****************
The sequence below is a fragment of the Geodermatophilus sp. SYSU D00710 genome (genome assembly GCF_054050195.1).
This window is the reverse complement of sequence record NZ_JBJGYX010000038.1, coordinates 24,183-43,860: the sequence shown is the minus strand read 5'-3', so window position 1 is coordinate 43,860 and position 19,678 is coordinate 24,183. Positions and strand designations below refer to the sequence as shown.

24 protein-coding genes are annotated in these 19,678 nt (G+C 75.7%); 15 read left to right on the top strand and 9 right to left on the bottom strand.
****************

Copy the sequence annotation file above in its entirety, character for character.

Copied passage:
The sequence below is a fragment of the Geodermatophilus sp. SYSU D00710 genome (genome assembly GCF_054050195.1).
This window is the reverse complement of sequence record NZ_JBJGYX010000038.1, coordinates 24,183-43,860: the sequence shown is the minus strand read 5'-3', so window position 1 is coordinate 43,860 and position 19,678 is coordinate 24,183. Positions and strand designations below refer to the sequence as shown.

24 protein-coding genes are annotated in these 19,678 nt (G+C 75.7%); 15 read left to right on the top strand and 9 right to left on the bottom strand.